Birth Control 101

March 5, 2015

Birth control: You’ve come a loooong way, baby. Not so long ago, birth control methods – outside of the rhythm method (not that it prevented many babies from being conceived) – were difficult to come by and/or had such a stigma attached that most people simply didn’t use them.

Fortunately, education, technology and women’s empowerment have created a market where birth control options abound.

Image Courtesy of Serge Bertasius at FreeDigitalPhotos.net

Image Courtesy of Serge Bertasius at FreeDigitalPhotos.net

 

Birth Control 101: What’s Your Birth Control Method of Choice?

Some birth control options provide a barrier to prevent the sperm from meeting the egg, some use hormones to manipulate the female reproductive cycle, and some use a combination of both. The important thing is that you don’t have to start a family until you are ready, and one of the following birth control options can help you keep conception at bay until that point.

Sometimes, it takes a while to find the right method of birth control for you, your partner and your body – but a healthy relationship with your OB/GYN and a bit of sampling will help you determine the one that works best for the time being. The following is a brief overview of your birth control options. You can learn more at plannedparenthood.org.

Most Popular Hormone-Free Birth Control Options:

Condoms. We’ll start here. Condoms (female and male) are the only form of birth control that prevents the spread of sexually transmitted diseases. For that reason, you should always use condoms – regardless of other birth control methods you may be using – when you are in a non-monogamous relationship or suspect your partner may not be as monogamous as he/she says. When used correctly, condoms are 98% effective. When not used correctly, they are only 82% effective. Condoms are cheap and often free at clinics.

Female condoms. These are also an option. They are slightly less effective (95%) than regular condoms and are also more expensive. However, they put the power in your hands if a male partner refuses to wear a condom.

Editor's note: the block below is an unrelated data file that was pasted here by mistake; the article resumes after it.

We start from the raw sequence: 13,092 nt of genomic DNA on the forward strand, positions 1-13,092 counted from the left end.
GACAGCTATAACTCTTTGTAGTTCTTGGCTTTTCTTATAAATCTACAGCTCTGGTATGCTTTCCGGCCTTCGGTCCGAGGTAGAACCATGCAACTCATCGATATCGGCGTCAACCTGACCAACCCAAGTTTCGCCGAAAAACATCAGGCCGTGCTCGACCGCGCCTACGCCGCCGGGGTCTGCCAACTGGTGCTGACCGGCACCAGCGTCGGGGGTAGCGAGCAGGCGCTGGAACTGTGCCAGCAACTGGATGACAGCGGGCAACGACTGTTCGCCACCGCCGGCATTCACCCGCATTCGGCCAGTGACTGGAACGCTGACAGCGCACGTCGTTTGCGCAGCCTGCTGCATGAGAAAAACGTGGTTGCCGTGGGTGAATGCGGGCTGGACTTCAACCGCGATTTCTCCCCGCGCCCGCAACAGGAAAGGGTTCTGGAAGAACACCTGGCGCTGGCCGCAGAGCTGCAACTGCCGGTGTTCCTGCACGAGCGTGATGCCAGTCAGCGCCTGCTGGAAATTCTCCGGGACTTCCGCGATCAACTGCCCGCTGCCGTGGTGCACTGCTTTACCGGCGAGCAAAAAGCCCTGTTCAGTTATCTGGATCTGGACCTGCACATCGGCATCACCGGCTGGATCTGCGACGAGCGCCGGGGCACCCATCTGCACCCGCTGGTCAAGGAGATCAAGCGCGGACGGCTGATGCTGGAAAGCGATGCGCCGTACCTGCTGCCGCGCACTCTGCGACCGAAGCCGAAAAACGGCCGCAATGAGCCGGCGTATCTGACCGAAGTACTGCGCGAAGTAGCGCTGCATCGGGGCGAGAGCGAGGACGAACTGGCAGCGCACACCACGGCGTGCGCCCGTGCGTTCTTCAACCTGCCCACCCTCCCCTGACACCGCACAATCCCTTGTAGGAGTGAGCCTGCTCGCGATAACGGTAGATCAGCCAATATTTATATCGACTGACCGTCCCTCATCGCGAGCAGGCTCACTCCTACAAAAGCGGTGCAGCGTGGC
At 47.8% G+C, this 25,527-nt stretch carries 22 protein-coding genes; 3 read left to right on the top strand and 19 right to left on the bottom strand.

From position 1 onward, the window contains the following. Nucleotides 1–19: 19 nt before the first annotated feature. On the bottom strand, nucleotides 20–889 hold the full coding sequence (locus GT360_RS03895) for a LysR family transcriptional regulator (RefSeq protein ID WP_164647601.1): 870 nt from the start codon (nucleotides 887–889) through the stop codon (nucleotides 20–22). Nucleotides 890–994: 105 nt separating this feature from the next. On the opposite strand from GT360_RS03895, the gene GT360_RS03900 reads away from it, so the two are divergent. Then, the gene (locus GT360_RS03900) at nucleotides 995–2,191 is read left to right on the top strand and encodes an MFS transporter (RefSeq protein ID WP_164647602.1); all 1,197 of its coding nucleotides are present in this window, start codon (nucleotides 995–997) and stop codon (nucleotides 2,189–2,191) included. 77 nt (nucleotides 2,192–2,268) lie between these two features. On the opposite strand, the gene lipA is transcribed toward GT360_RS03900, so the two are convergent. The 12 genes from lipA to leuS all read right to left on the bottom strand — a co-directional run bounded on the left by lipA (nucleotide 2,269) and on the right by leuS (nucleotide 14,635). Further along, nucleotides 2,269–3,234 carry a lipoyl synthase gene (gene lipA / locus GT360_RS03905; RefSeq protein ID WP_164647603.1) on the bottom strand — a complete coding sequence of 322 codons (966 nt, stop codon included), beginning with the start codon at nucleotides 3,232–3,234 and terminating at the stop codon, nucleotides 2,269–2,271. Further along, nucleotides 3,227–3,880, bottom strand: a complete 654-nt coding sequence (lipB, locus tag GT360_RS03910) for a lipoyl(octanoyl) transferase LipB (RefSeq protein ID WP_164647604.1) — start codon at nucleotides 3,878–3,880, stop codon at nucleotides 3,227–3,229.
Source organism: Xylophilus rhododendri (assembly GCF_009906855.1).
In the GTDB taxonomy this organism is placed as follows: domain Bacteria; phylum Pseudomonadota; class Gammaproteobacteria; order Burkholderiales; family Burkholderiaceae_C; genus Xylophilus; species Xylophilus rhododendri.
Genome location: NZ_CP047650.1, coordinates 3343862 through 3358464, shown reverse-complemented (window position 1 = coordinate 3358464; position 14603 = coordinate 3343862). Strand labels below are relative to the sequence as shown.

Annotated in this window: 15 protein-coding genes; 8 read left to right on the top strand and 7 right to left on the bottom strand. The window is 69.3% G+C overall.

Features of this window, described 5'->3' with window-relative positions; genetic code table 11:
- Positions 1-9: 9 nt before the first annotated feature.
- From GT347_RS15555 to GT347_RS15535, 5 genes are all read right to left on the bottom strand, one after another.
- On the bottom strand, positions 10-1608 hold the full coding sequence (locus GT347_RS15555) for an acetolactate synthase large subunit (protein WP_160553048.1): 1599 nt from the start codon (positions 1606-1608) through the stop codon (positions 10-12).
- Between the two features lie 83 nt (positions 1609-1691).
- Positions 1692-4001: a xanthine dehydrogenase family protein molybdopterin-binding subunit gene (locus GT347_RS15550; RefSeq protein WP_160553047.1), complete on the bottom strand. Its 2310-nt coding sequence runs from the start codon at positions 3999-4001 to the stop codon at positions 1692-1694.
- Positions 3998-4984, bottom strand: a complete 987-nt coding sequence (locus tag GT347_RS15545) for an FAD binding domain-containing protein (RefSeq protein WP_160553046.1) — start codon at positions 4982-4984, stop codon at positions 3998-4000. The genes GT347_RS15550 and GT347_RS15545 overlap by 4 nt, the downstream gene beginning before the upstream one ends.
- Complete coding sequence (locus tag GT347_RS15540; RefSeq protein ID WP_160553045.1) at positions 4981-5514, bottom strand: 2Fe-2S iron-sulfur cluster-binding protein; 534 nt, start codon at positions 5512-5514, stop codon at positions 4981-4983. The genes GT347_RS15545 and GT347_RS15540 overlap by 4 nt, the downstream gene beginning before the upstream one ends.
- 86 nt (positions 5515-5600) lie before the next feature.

Sponge. These are inserted into the vagina, ideally doused in spermicide, to prevent sperm from getting anywhere near the egg. When used correctly, they are about 91% effective. Sponges are more effective for women who have never given birth.

Diaphragm. A diaphragm is another way to block the sperm from getting to the egg. It is 94% effective when used correctly. Similarly, they work best for women who have never given birth. Spermicide is always recommended as an extra precaution.

Non-hormonal IUD. An IUD (intrauterine device) is a small, T-shaped instrument that is inserted into the uterus. Copper IUDs change the chemistry of their environment and help keep the sperm and egg from joining. IUDs are almost 100% effective at preventing pregnancy. 

Birth Control Options That Use Hormones:

Birth control pills. Birth control pills are taken every day to give your body a dose of hormones. When taken as prescribed, they are nearly 100% effective. If you skip a pill, your chances of pregnancy are slim. If you skip two, all bets are off. The pill is one of the most popular forms of birth control, but some women note undesirable side effects (typical of any hormone-based method of birth control). These can be discussed with your doctor and you can change pill types and brands to find one that works best for you.

Birth control shot. Also called the Depo-Provera shot, this option is popular because you only need to have the shot once every three months, eliminating the need to remember to take a daily pill or apply a weekly patch. For many women, it also eliminates periods, which can be an added bonus. The shot is almost 100% effective.

Hormonal IUDs. These are similar to their non-hormone IUD counterparts, but they excrete hormones that can prevent the egg from being released, in addition to preventing the sperm from moving freely and connecting with an egg.

Vaginal ring. This method of hormonal birth control uses a soft ring that is inserted up and into the top of the vagina where it secretes a time-released dose of hormones. Vaginal rings are almost 100% effective, as long as you remember to take the ring out every three weeks, and insert your new one after the prescribed one week break.

Permanent Birth Control Measures:

Permanent methods of birth control are also available. These include:

Vasectomy. Hands down, ladies, this one gets our vote. It is a simple, out-patient procedure for men and while mild discomfort is to be expected, that is the only real negative side effect. You will need to use another form of birth control until your husband’s doctor gives you the sperm-free go-ahead.

Essure. A non-surgical method of permanent birth control, Essure requires the insertion of a small hollow tube into the fallopian tubes. After three months, the soft tissue of the fallopian tubes meshes with the device to prevent the eggs’ release. You need to use birth control during the interim.

Tubal ligation. Also called, “having your tubes tied,” this is a surgical procedure that literally ties, blocks or clamps the fallopian tubes shut so no more eggs can be released. There are inherent risks in any surgical procedure.

Schedule an appointment at Women’s Health Associates to discuss your birth control options and determine which form is the best for you at this stage of life.